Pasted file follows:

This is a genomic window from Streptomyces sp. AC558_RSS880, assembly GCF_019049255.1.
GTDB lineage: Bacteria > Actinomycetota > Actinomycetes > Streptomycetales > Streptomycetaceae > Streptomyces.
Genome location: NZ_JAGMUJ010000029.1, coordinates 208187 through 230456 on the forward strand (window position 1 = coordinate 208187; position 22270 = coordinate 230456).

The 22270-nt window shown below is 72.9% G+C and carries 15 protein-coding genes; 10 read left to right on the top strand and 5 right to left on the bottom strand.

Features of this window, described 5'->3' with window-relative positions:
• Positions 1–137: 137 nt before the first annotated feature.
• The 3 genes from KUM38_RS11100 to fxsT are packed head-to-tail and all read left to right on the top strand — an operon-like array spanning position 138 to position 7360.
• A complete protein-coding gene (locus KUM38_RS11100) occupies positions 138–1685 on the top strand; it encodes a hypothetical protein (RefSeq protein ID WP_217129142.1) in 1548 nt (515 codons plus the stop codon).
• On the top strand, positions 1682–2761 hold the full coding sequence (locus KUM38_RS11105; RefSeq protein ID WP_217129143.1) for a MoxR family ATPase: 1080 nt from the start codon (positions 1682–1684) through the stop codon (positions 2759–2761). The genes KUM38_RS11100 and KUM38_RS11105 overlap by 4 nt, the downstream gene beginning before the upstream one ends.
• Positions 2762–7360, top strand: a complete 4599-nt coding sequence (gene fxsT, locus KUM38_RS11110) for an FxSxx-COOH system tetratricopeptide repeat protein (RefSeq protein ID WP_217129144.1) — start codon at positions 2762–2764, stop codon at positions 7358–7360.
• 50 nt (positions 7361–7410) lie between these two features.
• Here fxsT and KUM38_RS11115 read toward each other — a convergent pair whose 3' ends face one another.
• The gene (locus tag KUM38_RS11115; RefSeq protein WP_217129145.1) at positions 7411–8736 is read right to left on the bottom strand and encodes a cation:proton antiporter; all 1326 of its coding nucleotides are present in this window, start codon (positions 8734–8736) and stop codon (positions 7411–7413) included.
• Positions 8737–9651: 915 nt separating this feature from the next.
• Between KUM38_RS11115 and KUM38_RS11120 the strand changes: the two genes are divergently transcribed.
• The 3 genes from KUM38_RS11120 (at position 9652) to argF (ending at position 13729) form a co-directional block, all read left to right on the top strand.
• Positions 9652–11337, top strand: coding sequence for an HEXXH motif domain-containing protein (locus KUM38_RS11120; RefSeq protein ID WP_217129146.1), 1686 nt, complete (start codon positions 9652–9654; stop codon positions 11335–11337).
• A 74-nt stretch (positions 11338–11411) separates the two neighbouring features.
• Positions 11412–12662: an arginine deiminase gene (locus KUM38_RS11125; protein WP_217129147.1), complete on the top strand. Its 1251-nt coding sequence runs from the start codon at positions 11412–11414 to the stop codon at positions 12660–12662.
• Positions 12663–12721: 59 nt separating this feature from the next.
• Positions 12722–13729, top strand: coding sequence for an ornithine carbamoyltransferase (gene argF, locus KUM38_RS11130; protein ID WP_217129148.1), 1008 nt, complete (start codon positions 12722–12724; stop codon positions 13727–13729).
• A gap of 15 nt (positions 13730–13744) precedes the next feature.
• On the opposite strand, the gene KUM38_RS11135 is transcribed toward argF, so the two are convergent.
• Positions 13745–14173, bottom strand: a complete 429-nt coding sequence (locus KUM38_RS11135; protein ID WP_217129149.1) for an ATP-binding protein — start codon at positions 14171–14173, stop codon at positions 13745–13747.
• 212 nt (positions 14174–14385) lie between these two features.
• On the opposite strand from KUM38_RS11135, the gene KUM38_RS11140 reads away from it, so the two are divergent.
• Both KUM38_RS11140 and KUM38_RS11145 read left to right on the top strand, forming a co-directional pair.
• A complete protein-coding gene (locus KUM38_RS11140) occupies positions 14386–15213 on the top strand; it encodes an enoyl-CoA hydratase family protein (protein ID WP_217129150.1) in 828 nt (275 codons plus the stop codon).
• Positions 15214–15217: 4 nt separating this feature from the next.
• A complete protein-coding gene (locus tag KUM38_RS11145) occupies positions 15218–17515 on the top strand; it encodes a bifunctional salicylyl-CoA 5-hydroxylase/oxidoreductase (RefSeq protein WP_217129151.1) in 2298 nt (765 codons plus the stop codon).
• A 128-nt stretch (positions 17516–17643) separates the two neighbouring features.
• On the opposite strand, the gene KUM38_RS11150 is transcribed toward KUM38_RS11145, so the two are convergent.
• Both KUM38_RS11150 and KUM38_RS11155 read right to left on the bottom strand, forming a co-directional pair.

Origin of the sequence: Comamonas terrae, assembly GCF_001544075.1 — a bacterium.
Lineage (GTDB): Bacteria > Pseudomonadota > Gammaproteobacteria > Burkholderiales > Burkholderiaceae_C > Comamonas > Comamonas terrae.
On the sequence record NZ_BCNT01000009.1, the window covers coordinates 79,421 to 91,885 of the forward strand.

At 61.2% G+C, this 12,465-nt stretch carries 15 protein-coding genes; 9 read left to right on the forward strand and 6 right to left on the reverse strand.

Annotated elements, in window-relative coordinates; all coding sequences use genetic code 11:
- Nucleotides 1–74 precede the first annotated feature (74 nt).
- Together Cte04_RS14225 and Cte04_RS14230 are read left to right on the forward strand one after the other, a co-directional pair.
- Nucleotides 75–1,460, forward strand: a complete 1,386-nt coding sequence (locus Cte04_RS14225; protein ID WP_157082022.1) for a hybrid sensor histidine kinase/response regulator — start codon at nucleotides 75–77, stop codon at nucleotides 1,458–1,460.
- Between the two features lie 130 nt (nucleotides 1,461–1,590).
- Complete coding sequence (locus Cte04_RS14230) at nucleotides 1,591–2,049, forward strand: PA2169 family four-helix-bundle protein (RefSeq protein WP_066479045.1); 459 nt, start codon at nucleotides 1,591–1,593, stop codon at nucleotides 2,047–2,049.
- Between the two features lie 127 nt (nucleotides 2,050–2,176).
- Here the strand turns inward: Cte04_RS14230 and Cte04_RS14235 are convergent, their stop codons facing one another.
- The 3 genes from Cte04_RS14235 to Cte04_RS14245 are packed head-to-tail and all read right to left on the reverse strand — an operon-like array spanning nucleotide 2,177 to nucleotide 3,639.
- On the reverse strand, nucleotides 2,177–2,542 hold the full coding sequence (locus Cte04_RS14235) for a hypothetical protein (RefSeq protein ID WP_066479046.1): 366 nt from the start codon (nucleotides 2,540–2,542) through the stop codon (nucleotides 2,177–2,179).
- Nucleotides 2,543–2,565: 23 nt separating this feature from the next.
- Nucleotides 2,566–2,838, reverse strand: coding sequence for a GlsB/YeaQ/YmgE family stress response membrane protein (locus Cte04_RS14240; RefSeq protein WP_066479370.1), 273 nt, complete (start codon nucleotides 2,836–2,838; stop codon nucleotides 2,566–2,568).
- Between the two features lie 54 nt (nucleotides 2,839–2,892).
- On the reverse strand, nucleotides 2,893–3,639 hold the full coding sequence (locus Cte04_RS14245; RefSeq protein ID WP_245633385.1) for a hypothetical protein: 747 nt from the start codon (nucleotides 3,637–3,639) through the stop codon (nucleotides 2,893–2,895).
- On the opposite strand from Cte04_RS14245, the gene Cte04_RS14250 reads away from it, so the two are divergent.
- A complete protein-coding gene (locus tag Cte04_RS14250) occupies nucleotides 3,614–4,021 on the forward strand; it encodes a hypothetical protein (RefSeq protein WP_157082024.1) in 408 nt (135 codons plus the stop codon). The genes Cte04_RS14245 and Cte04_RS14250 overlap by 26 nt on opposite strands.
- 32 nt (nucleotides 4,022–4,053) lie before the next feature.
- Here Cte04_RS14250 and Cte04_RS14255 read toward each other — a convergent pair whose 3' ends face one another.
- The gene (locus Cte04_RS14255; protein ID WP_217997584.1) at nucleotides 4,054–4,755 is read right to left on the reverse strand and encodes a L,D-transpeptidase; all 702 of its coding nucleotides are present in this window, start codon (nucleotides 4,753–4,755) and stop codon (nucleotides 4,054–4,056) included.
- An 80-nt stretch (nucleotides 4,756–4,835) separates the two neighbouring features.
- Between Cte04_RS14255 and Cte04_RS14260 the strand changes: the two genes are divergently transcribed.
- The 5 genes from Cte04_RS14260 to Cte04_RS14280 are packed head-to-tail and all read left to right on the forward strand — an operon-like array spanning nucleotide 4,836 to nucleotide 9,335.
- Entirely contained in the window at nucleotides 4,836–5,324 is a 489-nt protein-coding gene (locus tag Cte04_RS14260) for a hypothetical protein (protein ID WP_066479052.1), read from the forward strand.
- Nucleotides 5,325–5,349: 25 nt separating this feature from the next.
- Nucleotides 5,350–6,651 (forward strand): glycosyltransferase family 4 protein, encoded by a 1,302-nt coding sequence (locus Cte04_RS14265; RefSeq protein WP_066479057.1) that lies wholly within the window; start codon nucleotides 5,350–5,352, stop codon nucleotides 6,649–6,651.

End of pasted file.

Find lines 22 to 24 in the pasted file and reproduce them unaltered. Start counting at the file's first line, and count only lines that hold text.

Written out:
• A gap of 15 nt (positions 13730–13744) precedes the next feature.
• On the opposite strand, the gene KUM38_RS11135 is transcribed toward argF, so the two are convergent.
• Positions 13745–14173, bottom strand: a complete 429-nt coding sequence (locus KUM38_RS11135; protein ID WP_217129149.1) for an ATP-binding protein — start codon at positions 14171–14173, stop codon at positions 13745–13747.